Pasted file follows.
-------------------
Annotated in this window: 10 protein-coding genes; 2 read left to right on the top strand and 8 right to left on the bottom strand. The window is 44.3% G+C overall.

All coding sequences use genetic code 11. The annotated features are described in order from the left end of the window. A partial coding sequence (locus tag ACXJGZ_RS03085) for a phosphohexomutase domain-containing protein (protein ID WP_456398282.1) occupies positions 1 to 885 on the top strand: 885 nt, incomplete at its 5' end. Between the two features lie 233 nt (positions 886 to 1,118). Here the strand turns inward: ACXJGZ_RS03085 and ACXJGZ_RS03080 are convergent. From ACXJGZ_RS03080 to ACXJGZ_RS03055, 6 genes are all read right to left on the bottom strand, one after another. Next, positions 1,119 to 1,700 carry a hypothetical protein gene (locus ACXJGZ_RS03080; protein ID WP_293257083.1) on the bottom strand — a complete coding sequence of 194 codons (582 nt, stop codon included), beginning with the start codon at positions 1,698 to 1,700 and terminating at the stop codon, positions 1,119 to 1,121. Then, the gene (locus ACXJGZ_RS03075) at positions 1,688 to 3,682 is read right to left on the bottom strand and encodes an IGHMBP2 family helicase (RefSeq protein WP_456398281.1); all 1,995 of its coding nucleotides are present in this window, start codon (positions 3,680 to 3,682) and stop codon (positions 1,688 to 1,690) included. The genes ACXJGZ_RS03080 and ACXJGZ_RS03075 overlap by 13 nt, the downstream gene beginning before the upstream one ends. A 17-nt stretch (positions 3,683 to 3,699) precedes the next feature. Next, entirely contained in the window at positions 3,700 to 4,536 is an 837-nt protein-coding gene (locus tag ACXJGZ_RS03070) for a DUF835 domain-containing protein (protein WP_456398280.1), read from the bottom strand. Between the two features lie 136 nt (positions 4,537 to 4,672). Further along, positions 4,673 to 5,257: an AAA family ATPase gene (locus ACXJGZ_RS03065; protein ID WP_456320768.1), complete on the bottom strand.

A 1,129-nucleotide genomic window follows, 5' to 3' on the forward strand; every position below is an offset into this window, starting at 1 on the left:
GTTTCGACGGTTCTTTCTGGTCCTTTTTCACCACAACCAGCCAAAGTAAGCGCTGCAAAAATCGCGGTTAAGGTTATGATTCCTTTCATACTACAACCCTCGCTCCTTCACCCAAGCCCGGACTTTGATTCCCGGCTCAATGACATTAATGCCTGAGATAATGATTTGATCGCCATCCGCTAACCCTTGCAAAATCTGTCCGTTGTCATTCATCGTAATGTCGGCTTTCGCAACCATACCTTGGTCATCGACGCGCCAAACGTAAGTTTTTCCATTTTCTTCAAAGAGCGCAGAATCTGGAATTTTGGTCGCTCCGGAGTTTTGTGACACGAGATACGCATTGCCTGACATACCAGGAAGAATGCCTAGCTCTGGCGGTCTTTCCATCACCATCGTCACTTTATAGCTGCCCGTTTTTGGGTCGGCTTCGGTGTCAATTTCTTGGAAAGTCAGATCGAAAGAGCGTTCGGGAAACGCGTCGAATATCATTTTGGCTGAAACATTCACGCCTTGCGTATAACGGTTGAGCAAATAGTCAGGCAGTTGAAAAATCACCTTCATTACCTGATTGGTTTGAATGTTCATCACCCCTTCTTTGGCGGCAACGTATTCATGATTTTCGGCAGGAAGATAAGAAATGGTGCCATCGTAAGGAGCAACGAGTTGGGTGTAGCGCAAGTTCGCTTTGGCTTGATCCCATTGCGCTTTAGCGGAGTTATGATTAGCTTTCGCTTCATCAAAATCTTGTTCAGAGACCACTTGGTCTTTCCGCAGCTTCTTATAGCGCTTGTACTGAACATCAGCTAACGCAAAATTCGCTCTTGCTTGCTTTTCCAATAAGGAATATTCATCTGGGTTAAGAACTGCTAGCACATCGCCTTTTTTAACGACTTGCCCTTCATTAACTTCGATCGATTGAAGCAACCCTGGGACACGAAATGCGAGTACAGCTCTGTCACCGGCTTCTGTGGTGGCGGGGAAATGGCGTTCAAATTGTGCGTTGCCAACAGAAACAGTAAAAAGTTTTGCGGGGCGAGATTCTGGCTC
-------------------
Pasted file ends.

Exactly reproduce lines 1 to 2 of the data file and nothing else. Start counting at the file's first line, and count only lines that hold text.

Annotated in this window: 10 protein-coding genes; 2 read left to right on the top strand and 8 right to left on the bottom strand. The window is 44.3% G+C overall.

All coding sequences use genetic code 11. The annotated features are described in order from the left end of the window. A partial coding sequence (locus tag ACXJGZ_RS03085) for a phosphohexomutase domain-containing protein (protein ID WP_456398282.1) occupies positions 1 to 885 on the top strand: 885 nt, incomplete at its 5' end. Between the two features lie 233 nt (positions 886 to 1,118). Here the strand turns inward: ACXJGZ_RS03085 and ACXJGZ_RS03080 are convergent. From ACXJGZ_RS03080 to ACXJGZ_RS03055, 6 genes are all read right to left on the bottom strand, one after another. Next, positions 1,119 to 1,700 carry a hypothetical protein gene (locus ACXJGZ_RS03080; protein ID WP_293257083.1) on the bottom strand — a complete coding sequence of 194 codons (582 nt, stop codon included), beginning with the start codon at positions 1,698 to 1,700 and terminating at the stop codon, positions 1,119 to 1,121. Then, the gene (locus ACXJGZ_RS03075) at positions 1,688 to 3,682 is read right to left on the bottom strand and encodes an IGHMBP2 family helicase (RefSeq protein WP_456398281.1); all 1,995 of its coding nucleotides are present in this window, start codon (positions 3,680 to 3,682) and stop codon (positions 1,688 to 1,690) included. The genes ACXJGZ_RS03080 and ACXJGZ_RS03075 overlap by 13 nt, the downstream gene beginning before the upstream one ends. A 17-nt stretch (positions 3,683 to 3,699) precedes the next feature. Next, entirely contained in the window at positions 3,700 to 4,536 is an 837-nt protein-coding gene (locus tag ACXJGZ_RS03070) for a DUF835 domain-containing protein (protein WP_456398280.1), read from the bottom strand. Between the two features lie 136 nt (positions 4,537 to 4,672). Further along, positions 4,673 to 5,257: an AAA family ATPase gene (locus ACXJGZ_RS03065; protein ID WP_456320768.1), complete on the bottom strand.